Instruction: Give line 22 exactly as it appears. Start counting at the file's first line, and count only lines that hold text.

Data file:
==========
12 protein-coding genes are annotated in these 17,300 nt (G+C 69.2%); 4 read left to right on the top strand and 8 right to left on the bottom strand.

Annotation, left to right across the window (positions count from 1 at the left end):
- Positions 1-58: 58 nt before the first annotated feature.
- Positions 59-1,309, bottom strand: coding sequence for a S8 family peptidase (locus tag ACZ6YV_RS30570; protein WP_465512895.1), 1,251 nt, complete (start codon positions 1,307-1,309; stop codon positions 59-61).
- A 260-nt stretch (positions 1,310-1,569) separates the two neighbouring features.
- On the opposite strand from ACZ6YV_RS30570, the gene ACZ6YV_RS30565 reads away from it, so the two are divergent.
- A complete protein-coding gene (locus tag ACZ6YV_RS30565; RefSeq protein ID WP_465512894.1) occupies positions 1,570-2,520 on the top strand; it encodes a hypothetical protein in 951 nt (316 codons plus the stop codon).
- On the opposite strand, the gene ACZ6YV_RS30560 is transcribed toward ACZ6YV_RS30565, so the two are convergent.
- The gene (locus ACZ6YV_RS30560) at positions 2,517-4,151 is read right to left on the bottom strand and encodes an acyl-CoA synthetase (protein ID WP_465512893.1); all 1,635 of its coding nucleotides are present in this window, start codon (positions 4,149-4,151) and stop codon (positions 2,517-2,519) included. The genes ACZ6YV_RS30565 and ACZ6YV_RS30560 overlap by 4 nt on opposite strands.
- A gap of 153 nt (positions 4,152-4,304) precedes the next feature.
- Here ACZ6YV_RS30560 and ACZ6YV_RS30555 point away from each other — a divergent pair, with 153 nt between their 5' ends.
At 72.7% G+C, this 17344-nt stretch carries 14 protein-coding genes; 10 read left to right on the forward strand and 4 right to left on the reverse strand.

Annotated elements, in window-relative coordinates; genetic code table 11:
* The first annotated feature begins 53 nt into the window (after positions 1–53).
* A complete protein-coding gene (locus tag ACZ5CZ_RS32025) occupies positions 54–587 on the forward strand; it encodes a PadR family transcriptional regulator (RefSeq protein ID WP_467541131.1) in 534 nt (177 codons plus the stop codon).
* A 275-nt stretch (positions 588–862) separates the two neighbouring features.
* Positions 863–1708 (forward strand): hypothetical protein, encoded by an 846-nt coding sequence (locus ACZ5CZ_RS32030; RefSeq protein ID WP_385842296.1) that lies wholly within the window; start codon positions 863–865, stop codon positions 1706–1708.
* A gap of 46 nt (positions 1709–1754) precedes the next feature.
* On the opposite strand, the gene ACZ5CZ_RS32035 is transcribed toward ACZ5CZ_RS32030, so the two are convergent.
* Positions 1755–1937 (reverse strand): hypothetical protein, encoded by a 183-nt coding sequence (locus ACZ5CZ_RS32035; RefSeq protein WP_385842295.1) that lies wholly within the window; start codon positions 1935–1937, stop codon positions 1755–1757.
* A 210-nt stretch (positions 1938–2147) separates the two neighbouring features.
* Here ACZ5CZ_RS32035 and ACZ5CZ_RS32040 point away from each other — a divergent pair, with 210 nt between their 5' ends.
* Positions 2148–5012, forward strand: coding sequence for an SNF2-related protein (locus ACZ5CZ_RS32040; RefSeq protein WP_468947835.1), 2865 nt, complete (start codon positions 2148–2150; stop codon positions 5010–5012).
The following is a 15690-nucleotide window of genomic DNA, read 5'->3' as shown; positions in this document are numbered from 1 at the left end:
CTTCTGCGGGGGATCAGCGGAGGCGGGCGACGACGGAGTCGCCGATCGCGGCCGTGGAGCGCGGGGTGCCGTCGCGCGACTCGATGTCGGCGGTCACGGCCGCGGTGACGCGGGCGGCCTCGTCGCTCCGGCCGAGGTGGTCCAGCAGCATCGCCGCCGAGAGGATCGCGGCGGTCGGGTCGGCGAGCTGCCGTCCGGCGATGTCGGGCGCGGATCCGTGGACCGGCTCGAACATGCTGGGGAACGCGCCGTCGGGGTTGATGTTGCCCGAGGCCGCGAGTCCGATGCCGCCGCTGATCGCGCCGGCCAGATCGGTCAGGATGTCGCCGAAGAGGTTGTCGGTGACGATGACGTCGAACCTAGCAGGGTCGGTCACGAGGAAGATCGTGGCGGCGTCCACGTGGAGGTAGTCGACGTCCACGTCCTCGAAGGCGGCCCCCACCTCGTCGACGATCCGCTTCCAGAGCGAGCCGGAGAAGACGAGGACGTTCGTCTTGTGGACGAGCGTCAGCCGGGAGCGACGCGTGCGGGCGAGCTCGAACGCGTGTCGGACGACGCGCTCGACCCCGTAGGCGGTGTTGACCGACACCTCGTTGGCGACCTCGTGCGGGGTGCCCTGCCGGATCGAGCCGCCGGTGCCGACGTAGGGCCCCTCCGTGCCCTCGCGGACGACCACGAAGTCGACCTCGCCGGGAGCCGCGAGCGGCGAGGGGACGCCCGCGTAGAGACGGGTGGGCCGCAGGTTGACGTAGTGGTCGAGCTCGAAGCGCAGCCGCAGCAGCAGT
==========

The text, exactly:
* Here ACZ5CZ_RS32035 and ACZ5CZ_RS32040 point away from each other — a divergent pair, with 210 nt between their 5' ends.